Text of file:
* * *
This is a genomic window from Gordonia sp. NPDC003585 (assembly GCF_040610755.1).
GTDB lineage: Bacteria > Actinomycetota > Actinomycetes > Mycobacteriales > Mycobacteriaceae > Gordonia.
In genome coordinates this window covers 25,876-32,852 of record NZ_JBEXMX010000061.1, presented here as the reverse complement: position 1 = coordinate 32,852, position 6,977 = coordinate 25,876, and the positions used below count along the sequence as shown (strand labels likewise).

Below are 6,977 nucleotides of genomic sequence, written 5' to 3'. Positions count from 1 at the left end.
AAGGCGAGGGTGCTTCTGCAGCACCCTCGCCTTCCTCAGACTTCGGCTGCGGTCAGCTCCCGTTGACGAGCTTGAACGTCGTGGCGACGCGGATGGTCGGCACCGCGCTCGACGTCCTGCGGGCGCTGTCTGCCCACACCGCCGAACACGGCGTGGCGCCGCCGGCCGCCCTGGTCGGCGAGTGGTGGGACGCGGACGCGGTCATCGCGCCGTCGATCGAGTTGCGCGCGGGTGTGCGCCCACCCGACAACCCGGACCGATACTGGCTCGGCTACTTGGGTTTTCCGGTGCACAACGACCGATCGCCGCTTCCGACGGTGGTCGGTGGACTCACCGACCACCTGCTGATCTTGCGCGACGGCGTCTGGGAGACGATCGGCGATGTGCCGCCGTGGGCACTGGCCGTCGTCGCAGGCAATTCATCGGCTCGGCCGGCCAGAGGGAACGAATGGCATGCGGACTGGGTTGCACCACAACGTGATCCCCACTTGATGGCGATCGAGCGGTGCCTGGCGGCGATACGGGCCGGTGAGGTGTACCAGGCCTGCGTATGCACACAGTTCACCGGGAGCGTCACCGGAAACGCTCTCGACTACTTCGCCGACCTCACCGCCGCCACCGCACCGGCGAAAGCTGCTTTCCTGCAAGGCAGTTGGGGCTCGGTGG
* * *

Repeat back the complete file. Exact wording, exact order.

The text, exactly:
This is a genomic window from Gordonia sp. NPDC003585 (assembly GCF_040610755.1).
GTDB lineage: Bacteria > Actinomycetota > Actinomycetes > Mycobacteriales > Mycobacteriaceae > Gordonia.
In genome coordinates this window covers 25,876-32,852 of record NZ_JBEXMX010000061.1, presented here as the reverse complement: position 1 = coordinate 32,852, position 6,977 = coordinate 25,876, and the positions used below count along the sequence as shown (strand labels likewise).

Below are 6,977 nucleotides of genomic sequence, written 5' to 3'. Positions count from 1 at the left end.
AAGGCGAGGGTGCTTCTGCAGCACCCTCGCCTTCCTCAGACTTCGGCTGCGGTCAGCTCCCGTTGACGAGCTTGAACGTCGTGGCGACGCGGATGGTCGGCACCGCGCTCGACGTCCTGCGGGCGCTGTCTGCCCACACCGCCGAACACGGCGTGGCGCCGCCGGCCGCCCTGGTCGGCGAGTGGTGGGACGCGGACGCGGTCATCGCGCCGTCGATCGAGTTGCGCGCGGGTGTGCGCCCACCCGACAACCCGGACCGATACTGGCTCGGCTACTTGGGTTTTCCGGTGCACAACGACCGATCGCCGCTTCCGACGGTGGTCGGTGGACTCACCGACCACCTGCTGATCTTGCGCGACGGCGTCTGGGAGACGATCGGCGATGTGCCGCCGTGGGCACTGGCCGTCGTCGCAGGCAATTCATCGGCTCGGCCGGCCAGAGGGAACGAATGGCATGCGGACTGGGTTGCACCACAACGTGATCCCCACTTGATGGCGATCGAGCGGTGCCTGGCGGCGATACGGGCCGGTGAGGTGTACCAGGCCTGCGTATGCACACAGTTCACCGGGAGCGTCACCGGAAACGCTCTCGACTACTTCGCCGACCTCACCGCCGCCACCGCACCGGCGAAAGCTGCTTTCCTGCAAGGCAGTTGGGGCTCGGTGG